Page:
No; faith in his name may forbid our fear, though we shall see and confess we have been unprofitable servants. There shall be no condemnation to them that are in him: but surely shame and humiliation will accompany us to the very threshold of heaven and ought to do so. I surely shall then be more affected than I am now with the coolness of my love, the faintness of my zeal, the vanity of my heart, and my undue attachment to the things of time. O these clogs, fetters, vales, and mountains, which obstruct my course, darken my views, slacken my pace, and disable me in service! Well it is for me that I am not under the law, but under grace.

As Newton looked ahead and thought about his own death, he knew his own heart well enough to realize that he would probably grieve because his service to Christ was so weak and imperfect.

But Newton understood sovereign grace.  The last line of this quote isn’t a sad concession, but a strong confession that all of his hope in life and in death was that God is gracious to sinners.  “Saved by grace” is not just a slogan.  It is comforting gospel truth in life and in death.  It’s true whether the Christian feels it or not.

I think we can all say this with Newton:

“Well it is for me that I am not under the law, but under grace.”

This quote from Newton is found in volume 2, page 201 of his Works.

Shane Lems
Hammond, WI

When Satan Reminds You of Your Sin

Precious Remedies Against Satan's Devices (Puritan Paperbacks) Satan is an expert at rubbing our noses in our past sins.  He knows how to plague Christians by telling them their sins are so great they should despair.  He masks the truth (“You have sinned greatly against God in thousands of ways…”) with a lie (“…Therefore you have no hope of salvation”).  Puritan Thomas Brooks (d. 1680) said that this is one of Satan’s wicked devices to keep Christians away from Christ: He suggests to the soul the greatness and vileness of his sins.  Brooks also gives biblical remedies for this wicked device of Satan.  Here are four (of eight) remedies (summarized/edited):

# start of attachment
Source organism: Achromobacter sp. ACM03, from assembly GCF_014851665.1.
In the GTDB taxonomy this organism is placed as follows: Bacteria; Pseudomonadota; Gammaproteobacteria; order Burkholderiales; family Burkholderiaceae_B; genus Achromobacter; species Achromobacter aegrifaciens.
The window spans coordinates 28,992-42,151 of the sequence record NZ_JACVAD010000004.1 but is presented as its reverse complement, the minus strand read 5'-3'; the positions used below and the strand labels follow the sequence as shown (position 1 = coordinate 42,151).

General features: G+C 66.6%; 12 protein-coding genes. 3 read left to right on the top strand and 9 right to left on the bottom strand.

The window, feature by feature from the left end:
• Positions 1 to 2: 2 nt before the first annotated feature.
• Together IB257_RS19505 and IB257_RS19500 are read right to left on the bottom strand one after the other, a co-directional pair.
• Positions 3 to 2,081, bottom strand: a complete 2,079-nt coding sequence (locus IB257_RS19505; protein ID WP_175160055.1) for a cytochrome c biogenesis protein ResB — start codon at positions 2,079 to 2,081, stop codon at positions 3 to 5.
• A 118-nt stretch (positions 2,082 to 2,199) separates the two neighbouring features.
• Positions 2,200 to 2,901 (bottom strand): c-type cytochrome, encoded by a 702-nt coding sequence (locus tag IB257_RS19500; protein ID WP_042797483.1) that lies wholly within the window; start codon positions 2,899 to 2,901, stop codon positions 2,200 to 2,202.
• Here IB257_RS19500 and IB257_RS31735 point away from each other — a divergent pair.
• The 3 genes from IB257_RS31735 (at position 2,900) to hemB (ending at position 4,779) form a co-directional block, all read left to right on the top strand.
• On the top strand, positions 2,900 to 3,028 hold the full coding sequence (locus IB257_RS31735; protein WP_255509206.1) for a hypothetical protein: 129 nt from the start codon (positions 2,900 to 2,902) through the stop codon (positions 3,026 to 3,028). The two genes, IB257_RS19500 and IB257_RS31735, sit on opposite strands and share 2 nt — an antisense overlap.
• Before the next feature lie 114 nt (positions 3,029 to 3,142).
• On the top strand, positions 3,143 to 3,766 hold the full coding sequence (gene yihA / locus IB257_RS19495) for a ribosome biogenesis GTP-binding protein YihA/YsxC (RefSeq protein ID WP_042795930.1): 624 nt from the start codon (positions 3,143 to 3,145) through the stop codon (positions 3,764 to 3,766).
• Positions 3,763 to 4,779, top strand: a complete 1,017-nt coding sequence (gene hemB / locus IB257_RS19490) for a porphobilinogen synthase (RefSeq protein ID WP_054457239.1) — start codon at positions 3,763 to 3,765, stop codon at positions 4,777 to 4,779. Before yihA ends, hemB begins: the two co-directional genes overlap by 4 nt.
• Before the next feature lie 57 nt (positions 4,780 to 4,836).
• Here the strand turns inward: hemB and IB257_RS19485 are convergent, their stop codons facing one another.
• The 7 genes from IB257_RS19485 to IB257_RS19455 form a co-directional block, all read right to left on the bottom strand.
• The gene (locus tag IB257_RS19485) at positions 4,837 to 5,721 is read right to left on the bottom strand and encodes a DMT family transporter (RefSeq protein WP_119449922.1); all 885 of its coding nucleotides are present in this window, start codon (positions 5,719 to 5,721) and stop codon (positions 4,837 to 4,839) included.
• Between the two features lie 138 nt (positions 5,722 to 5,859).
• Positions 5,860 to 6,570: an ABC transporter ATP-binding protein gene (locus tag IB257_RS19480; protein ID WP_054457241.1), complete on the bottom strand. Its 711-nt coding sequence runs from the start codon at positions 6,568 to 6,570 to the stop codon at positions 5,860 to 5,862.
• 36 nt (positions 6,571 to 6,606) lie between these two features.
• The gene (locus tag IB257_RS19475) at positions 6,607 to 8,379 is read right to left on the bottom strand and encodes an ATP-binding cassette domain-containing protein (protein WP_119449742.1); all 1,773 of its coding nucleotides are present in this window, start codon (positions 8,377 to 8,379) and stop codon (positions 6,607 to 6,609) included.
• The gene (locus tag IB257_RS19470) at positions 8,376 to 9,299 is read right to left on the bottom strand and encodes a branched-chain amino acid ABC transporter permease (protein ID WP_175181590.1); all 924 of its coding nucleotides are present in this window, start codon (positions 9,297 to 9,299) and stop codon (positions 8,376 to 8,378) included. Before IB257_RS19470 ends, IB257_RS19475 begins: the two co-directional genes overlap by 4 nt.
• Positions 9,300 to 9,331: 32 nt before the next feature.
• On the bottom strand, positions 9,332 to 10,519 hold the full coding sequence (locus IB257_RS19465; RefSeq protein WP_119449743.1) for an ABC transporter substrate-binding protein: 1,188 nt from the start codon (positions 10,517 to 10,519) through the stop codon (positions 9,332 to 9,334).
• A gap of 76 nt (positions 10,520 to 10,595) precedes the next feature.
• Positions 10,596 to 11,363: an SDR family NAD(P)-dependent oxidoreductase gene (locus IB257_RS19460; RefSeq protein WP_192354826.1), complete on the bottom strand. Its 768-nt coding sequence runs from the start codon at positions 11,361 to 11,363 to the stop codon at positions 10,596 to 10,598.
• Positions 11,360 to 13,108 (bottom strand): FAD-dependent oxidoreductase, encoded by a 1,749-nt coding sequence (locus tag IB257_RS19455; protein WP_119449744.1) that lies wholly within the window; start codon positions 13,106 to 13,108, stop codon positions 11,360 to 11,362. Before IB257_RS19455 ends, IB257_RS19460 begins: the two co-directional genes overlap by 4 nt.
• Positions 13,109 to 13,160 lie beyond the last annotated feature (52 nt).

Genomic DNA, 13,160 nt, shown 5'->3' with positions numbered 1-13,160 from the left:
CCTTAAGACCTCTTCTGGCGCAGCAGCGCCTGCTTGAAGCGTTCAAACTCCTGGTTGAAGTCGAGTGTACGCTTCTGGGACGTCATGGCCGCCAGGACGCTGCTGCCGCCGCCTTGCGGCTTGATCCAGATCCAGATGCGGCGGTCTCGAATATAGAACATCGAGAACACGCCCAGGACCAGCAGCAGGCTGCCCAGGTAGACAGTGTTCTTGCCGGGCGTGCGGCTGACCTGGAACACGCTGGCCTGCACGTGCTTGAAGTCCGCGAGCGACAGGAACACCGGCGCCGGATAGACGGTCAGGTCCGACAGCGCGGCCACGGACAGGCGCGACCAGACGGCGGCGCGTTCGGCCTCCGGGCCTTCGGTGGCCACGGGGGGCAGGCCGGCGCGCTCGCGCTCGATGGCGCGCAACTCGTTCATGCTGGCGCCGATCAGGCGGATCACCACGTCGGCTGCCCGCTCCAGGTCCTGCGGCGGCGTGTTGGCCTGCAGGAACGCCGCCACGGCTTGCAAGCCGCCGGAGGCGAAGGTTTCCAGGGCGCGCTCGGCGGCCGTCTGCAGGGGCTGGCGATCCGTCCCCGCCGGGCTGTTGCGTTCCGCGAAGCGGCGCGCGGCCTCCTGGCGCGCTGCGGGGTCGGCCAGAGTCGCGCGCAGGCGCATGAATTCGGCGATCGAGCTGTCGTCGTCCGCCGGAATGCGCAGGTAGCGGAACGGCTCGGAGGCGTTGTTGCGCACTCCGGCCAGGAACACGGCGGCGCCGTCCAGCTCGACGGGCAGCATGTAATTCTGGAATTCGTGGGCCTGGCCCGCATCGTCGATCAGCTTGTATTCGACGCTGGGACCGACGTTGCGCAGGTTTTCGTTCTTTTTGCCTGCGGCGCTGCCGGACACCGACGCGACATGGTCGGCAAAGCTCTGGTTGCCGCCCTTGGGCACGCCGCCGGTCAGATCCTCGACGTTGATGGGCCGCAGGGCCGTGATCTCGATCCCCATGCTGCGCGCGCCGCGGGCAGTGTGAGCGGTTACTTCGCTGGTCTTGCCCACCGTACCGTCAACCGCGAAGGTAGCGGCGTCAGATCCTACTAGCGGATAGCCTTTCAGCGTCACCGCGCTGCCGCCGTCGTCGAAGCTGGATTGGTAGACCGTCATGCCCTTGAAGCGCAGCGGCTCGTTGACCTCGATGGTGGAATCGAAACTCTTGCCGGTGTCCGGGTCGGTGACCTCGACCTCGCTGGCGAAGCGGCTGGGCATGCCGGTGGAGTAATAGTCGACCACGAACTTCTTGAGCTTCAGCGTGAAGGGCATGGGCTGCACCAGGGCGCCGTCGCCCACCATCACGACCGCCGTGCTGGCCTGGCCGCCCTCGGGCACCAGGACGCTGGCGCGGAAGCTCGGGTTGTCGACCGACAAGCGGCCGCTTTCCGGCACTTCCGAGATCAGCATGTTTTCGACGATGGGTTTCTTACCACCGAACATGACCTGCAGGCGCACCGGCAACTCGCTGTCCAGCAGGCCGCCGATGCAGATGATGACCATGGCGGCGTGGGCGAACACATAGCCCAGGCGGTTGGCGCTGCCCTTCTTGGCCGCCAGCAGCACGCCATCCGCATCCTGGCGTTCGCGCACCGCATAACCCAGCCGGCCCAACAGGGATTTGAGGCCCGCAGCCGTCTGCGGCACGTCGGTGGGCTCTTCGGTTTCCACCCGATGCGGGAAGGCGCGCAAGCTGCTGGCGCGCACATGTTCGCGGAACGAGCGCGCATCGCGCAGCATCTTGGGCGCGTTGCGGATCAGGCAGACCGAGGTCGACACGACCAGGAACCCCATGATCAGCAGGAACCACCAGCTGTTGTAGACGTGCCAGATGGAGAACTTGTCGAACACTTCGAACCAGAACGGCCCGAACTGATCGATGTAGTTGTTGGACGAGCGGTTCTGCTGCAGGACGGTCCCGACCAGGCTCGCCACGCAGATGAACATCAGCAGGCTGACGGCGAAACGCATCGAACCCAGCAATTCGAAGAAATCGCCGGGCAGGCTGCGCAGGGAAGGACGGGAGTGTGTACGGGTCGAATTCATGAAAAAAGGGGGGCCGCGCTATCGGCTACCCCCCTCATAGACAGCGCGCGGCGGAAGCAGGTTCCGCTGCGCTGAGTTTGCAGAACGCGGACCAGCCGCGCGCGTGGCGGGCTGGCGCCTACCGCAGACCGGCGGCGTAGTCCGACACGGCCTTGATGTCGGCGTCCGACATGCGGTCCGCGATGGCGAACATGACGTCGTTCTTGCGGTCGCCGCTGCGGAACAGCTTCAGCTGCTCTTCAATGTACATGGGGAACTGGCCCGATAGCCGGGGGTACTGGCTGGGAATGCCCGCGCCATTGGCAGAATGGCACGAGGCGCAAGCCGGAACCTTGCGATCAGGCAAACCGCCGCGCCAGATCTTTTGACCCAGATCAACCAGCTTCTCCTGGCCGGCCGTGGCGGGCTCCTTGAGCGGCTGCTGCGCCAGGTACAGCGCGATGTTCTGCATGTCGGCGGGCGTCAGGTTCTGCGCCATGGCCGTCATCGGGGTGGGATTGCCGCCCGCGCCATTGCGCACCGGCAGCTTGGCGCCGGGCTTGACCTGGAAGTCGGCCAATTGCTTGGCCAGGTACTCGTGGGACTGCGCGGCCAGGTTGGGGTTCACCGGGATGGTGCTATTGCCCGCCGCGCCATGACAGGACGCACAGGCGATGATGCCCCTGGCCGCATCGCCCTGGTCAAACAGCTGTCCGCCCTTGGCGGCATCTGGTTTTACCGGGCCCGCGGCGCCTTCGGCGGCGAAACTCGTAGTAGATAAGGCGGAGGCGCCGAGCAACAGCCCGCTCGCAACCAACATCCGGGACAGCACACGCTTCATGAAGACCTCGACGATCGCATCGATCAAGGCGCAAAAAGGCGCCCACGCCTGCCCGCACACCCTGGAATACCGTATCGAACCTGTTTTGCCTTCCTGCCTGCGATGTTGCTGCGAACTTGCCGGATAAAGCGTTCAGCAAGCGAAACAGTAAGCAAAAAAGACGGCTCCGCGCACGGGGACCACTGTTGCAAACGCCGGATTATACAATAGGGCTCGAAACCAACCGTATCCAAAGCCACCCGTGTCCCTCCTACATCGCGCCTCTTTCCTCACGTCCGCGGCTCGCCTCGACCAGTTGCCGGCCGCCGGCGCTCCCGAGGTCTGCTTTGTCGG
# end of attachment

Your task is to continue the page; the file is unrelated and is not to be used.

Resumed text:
1)  The first remedy against this device of Satan is to consider that the greater your sins are, the more you stand in need of a Savior.  The greater your burden is, the more you stand in need of one to help bear it.  The deeper the wound is, the more need there is of a surgeon.  The Christian says: ‘The greater my sins are, the more I stand in need of mercy and pardon, therefore I will go to Christ, who delights in mercy, pardons sins, and is able to forgive beyond imagination” (Mic. 7:8, Is. 43:25).

2) Another remedy against Satan’s wicked device is to remember that the promise of grace and mercy is to returning souls.  You are never so wicked, if you return to God, that he will be yours, mercy will be yours, pardon will be yours: ‘For the Lord our God is gracious and merciful, and will not turn away his face from you, if you return unto him (2 Chr. 30:9).  See also Jer. 3:12, Joel 2:13, and Is. 55:7.  Christ’s heart and arms are wide open to embrace the returning prodigal.

3) Consider that the greatest sinners have obtained mercy, and therefore all the angels in heaven, all the men on earth, and all the devils in hell cannot testify to the contrary, that you are able to obtain mercy.  Consider Manasseh, Paul, and Mary Magdalene.  Christ still hangs out a white flag of grace and mercy to returning sinners that humble themselves at his feet for favor.